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Extra pounds, and attitudes about them, can affect doctor-patient relationships

October 22, 2009 | 11:23 am

Stethoscope Doctors can be fairly significant, one would think, in helping people combat obesity-related health problems. But a good working relationship usually begins with respect. And that might be a stumbling block.

In a new study, researchers at Johns Hopkins University School of Medicine report on their questioning of  238 patients -- and their physicians -- from 14 medical offices about their encounters. The patients for whom doctors said they had little respect just happened to have higher body-mass index scores. 

Here's the news release. The study is to appear in the November issue of the Journal of General Internal Medicine.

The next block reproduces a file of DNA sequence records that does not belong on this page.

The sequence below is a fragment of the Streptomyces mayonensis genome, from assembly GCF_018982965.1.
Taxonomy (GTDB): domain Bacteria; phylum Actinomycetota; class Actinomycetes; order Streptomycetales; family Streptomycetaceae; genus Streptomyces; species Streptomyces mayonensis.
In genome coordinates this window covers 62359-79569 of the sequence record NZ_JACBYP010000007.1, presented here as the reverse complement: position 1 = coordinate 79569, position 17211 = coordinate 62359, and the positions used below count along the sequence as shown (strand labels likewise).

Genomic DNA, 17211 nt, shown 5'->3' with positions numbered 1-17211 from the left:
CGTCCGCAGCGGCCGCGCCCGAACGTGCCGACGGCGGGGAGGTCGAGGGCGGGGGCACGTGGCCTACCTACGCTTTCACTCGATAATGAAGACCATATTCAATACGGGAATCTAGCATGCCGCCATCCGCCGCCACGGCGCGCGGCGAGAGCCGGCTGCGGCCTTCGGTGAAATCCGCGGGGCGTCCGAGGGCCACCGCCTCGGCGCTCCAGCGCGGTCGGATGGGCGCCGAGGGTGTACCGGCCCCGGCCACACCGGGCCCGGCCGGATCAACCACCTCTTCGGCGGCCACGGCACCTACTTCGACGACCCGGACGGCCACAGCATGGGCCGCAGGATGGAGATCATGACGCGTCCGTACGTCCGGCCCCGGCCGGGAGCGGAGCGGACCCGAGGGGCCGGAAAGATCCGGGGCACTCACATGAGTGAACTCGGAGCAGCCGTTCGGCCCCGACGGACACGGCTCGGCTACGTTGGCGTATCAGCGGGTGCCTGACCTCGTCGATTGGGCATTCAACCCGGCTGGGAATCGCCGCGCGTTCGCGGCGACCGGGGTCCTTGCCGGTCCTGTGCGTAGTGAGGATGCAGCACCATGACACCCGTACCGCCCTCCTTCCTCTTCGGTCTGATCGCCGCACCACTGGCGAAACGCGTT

And here's a recent L.A. Times column from Dr. Valerie Ulene suggesting that doctors might be at least partly to blame for those weight problems: What the doc doesn't say: You're overweight

Plus, an article exploring the effect of a physician's excess weight on patients: Does a doctor's weight matter?

Apparently, attitudes about weight can affect both sides of the doctor-patient relationship.

-- Tami Dennis

Photo: Daniel Acker / Bloomberg